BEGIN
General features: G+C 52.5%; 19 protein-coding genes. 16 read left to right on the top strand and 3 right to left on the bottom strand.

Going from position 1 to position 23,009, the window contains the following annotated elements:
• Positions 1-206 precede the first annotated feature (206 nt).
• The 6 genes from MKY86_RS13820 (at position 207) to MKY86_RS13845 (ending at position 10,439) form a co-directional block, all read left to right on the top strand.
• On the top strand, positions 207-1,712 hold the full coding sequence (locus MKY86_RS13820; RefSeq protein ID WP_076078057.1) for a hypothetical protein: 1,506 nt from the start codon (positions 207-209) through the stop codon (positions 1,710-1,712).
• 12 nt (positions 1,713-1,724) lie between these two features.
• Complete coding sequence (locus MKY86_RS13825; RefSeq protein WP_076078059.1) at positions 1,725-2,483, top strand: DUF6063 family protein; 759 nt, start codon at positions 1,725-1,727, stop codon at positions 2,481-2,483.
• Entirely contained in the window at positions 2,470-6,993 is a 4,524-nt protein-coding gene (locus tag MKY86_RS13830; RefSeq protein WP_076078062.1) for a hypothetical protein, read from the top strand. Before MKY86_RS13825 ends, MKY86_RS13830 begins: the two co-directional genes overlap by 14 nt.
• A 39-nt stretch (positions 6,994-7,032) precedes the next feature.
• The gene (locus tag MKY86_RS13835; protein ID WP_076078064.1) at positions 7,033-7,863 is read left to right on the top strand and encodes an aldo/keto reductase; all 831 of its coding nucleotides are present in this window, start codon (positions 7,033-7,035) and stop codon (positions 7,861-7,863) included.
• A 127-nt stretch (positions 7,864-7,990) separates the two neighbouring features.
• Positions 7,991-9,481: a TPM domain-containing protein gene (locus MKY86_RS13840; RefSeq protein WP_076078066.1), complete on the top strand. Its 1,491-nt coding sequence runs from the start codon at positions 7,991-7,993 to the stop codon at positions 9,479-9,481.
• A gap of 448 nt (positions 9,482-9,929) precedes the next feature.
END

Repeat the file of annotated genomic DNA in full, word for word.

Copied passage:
General features: G+C 52.5%; 19 protein-coding genes. 16 read left to right on the top strand and 3 right to left on the bottom strand.

Going from position 1 to position 23,009, the window contains the following annotated elements:
• Positions 1-206 precede the first annotated feature (206 nt).
• The 6 genes from MKY86_RS13820 (at position 207) to MKY86_RS13845 (ending at position 10,439) form a co-directional block, all read left to right on the top strand.
• On the top strand, positions 207-1,712 hold the full coding sequence (locus MKY86_RS13820; RefSeq protein ID WP_076078057.1) for a hypothetical protein: 1,506 nt from the start codon (positions 207-209) through the stop codon (positions 1,710-1,712).
• 12 nt (positions 1,713-1,724) lie between these two features.
• Complete coding sequence (locus MKY86_RS13825; RefSeq protein WP_076078059.1) at positions 1,725-2,483, top strand: DUF6063 family protein; 759 nt, start codon at positions 1,725-1,727, stop codon at positions 2,481-2,483.
• Entirely contained in the window at positions 2,470-6,993 is a 4,524-nt protein-coding gene (locus tag MKY86_RS13830; RefSeq protein WP_076078062.1) for a hypothetical protein, read from the top strand. Before MKY86_RS13825 ends, MKY86_RS13830 begins: the two co-directional genes overlap by 14 nt.
• A 39-nt stretch (positions 6,994-7,032) precedes the next feature.
• The gene (locus tag MKY86_RS13835; protein ID WP_076078064.1) at positions 7,033-7,863 is read left to right on the top strand and encodes an aldo/keto reductase; all 831 of its coding nucleotides are present in this window, start codon (positions 7,033-7,035) and stop codon (positions 7,861-7,863) included.
• A 127-nt stretch (positions 7,864-7,990) separates the two neighbouring features.
• Positions 7,991-9,481: a TPM domain-containing protein gene (locus MKY86_RS13840; RefSeq protein WP_076078066.1), complete on the top strand. Its 1,491-nt coding sequence runs from the start codon at positions 7,991-7,993 to the stop codon at positions 9,479-9,481.
• A gap of 448 nt (positions 9,482-9,929) precedes the next feature.